Neuroscience 2017: Driving Global Scientific Progress
More than 30,000 attendees from 80 countries convened in Washington, D.C., November 11–15 for Neuroscience 2017, SfN’s 47th annual meeting.
As the world’s largest meeting about the brain and nervous system, the event provides an unmatched venue for scientists from around the world to expand their knowledge of the field, learn from colleagues in their research areas of interest, and form collaborations for future research. Despite facing unpredictable political times, Neuroscience 2017 maintained its strong international attendance from previous years, continuing a tradition of robust scientific exchange among scientists from all over the world. Check out our Neuroscience 2017 infographic showing the breadth of the meeting and its expansive reach.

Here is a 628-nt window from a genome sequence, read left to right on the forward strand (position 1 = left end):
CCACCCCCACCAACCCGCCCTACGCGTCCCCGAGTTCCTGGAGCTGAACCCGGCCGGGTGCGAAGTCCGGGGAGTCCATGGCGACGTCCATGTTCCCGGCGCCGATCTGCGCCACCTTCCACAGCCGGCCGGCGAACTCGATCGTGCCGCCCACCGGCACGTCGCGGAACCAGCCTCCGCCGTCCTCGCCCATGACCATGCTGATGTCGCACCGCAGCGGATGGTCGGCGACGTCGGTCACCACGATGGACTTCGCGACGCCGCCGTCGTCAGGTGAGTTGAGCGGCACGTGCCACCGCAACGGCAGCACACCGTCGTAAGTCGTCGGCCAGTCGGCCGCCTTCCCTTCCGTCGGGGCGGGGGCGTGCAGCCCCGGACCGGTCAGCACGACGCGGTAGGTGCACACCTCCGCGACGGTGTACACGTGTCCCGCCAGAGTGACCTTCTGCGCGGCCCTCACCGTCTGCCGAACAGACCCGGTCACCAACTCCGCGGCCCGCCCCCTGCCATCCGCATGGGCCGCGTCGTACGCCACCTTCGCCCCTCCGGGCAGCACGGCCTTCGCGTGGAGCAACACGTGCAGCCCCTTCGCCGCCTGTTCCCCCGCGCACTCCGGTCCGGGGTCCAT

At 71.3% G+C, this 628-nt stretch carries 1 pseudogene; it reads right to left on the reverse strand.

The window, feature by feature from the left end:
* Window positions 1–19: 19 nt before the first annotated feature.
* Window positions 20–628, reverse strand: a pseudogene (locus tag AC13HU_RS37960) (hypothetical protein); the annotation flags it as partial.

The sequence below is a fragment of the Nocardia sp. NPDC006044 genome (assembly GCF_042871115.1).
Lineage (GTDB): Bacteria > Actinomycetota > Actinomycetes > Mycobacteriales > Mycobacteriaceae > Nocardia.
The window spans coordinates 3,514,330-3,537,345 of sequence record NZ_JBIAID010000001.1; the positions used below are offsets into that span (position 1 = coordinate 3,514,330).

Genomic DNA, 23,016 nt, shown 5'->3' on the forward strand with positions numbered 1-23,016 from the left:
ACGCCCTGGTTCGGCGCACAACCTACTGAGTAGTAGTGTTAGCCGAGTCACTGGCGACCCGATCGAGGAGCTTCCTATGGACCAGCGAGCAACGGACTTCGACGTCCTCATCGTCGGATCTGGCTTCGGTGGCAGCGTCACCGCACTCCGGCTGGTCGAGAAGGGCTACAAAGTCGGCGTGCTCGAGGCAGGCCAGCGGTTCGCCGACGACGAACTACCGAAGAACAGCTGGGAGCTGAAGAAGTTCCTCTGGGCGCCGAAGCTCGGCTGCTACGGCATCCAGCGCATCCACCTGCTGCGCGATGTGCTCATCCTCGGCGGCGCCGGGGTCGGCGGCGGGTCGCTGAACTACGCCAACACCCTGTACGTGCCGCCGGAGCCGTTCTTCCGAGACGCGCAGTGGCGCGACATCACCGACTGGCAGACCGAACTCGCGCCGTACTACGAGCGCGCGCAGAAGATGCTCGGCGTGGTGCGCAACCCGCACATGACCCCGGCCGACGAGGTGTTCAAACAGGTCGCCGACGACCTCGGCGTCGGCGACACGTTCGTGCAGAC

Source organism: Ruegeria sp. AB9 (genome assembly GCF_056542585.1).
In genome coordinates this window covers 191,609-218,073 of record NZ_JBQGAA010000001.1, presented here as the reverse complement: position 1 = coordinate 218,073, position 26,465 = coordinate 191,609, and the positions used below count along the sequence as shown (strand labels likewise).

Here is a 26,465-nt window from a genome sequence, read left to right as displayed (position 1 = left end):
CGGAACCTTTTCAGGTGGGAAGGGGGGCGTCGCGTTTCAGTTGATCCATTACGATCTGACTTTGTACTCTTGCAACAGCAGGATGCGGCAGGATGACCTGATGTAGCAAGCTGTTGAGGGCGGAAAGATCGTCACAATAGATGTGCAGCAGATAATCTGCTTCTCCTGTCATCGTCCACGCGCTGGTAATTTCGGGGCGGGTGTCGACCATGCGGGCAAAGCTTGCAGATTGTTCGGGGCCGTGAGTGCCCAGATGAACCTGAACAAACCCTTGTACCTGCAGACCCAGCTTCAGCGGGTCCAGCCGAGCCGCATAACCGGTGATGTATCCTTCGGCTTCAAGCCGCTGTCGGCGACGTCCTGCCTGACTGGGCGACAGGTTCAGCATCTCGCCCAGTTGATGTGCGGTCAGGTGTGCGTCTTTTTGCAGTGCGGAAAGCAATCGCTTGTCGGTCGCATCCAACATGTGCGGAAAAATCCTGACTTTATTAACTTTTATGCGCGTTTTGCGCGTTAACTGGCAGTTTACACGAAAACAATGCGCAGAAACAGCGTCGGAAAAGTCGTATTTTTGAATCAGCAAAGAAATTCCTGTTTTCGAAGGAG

November 3–7, San Diego
Propose a Social Issues Roundtable by Feb. 12 or a Professional Development Workshop by Feb. 19.
“Especially in the current sociopolitical climate, it's important that people are out there still maintaining passion and enthusiasm for research,” said Vanessa Gutzeit, a graduate student at Weill Cornell Medical College. The annual meeting “is just one of many great events that scientists can participate in where we can bring that to the forefront in society.”
Scientific sessions imparted new knowledge allowing for deeper understanding of brain structure, function, and health and suggested opportunities for continued, collaborative research in basic neurobiology and biomedicine as well as for treatments for neurological and psychiatric disorders.